Food Safety:

Fundamental Changes Needed to Improve the Nation's Food Safety System

T-RCED-98-24: Published: Oct 8, 1997. Publicly Released: Oct 8, 1997.

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Robert A. Robinson
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Pursuant to a congressional request, GAO discussed the fundamental weaknesses that need correcting in order to achieve a fully effective food safety system, and the Department of Agriculture's (USDA) associated regulatory authority.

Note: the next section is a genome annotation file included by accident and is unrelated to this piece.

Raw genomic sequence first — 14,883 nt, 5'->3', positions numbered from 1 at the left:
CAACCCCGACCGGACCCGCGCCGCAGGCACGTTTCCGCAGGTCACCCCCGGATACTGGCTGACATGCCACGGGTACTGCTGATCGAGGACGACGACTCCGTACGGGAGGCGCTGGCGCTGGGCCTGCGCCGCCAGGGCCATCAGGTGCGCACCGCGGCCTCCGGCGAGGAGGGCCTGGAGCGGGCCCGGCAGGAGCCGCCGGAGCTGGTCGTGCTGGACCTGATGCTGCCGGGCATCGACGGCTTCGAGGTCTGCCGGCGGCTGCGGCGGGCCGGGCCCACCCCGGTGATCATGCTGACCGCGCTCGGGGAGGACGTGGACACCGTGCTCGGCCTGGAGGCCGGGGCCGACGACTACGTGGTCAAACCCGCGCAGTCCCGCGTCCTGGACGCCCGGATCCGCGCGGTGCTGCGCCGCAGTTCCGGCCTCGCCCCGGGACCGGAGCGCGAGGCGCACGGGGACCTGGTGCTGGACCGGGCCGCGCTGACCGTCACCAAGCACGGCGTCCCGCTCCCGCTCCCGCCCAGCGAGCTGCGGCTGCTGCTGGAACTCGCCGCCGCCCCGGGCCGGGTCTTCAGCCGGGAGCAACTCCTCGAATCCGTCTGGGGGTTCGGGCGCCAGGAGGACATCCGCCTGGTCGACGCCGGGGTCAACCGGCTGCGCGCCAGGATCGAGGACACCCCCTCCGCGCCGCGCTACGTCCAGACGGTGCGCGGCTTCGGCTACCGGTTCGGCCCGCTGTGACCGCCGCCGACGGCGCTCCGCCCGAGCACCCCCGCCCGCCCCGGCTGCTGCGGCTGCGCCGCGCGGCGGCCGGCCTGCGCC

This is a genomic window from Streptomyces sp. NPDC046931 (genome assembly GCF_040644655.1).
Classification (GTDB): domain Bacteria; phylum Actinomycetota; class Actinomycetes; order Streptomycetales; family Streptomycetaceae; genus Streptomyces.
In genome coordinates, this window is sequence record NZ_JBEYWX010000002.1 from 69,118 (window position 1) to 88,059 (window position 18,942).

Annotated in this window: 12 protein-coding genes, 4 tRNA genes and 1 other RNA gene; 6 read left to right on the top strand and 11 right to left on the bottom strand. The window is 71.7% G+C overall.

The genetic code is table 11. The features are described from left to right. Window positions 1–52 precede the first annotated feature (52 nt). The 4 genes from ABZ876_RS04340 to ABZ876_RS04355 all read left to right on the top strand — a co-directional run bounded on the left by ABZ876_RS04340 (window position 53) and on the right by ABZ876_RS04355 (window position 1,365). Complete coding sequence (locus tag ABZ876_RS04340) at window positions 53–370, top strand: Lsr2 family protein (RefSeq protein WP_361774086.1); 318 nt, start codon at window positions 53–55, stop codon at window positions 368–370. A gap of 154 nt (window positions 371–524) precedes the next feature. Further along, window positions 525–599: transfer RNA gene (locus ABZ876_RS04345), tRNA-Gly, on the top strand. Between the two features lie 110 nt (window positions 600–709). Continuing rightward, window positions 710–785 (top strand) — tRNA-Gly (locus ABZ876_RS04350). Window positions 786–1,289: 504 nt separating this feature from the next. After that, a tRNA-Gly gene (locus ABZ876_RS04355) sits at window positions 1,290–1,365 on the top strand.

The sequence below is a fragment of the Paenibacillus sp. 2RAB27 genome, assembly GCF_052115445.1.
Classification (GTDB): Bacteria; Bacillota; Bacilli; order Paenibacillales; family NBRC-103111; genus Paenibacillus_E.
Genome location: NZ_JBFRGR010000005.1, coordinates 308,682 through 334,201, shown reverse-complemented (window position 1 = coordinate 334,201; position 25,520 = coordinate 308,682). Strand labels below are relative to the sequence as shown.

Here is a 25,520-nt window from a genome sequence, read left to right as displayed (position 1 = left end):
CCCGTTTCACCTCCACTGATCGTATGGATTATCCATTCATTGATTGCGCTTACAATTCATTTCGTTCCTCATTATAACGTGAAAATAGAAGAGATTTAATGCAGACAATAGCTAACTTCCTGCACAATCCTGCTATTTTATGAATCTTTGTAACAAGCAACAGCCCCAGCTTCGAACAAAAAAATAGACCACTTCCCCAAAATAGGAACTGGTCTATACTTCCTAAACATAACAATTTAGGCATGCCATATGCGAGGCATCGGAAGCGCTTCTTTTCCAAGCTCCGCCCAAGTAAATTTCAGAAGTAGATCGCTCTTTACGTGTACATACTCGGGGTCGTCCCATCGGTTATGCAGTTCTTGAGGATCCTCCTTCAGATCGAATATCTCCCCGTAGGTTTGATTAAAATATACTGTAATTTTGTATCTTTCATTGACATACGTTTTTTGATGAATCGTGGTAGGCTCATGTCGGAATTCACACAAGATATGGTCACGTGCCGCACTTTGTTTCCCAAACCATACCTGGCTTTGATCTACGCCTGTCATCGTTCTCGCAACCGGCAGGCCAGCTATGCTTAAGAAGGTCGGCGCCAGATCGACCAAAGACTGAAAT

GAO noted: (1) the existing federal system to ensure a safe food supply is fragmented, characterized by a maze of often inconsistent legal and regulatory requirements implemented by 12 different federal agencies; (2) of the 12 agencies, 6 have major roles in carrying out food safety and quality activities; (3) this structure necessitates extensive coordination to minimize duplication of effort, prevent gaps in regulatory coverage, and avoid conflicting actions; (4) coordination has sometimes broken down, allowing unsanitary and other unsafe conditions to persist in some food processing plants; (5) inconsistencies and illogical differences between the agencies' approaches and enforcement authorities undercut the system's effectiveness; (6) how frequently a food processing plant is inspected and what actions are taken to enforce food safety standards are determined not by a unified, comprehensive assessment of the risk that specific food products pose to public health, but rather by the legislation that governs the responsible agency; (7) past efforts to correct deficiencies in the federal food safety inspection system have fallen short, in part, because they did not address the fundamental problems in the system; (8) agencies continue to operate under different regulatory approaches, have widely disparate budgets and staffs, lack the flexibility needed to respond to changing consumption patterns and emerging food safety issues, and are hampered by laws designed to address the food safety concerns that existed at the turn of the century, not those that the United States faces today; (9) a new structure for food safety inspection and enforcement, based on uniform enforcement authorities and an assessment of the risk that food products pose, is needed; (10) federal regulations issued in July 1996 require meat and poultry plants to use a scientific system called Hazard Analysis and Critical Control Point (HACCP) to ensure the safety of their products; (11) the system will be phased in over an 18- to 42-month period, depending on the plant's size; (12) the new regulations also require that meat and poultry slaughterhouses conduct microbial tests for E.coli (a general indicator of sanitary conditions) but do not require meat and poultry processing plants to conduct similar testing; and (13) requiring HACCP and microbial testing is important in moving towards a more scientific approach, but it does not address the fundamental problem of multiple jurisdictions nor the inefficiencies caused by mandating the frequency of inspections for some products and requiring little or no inspection or testing of other products.

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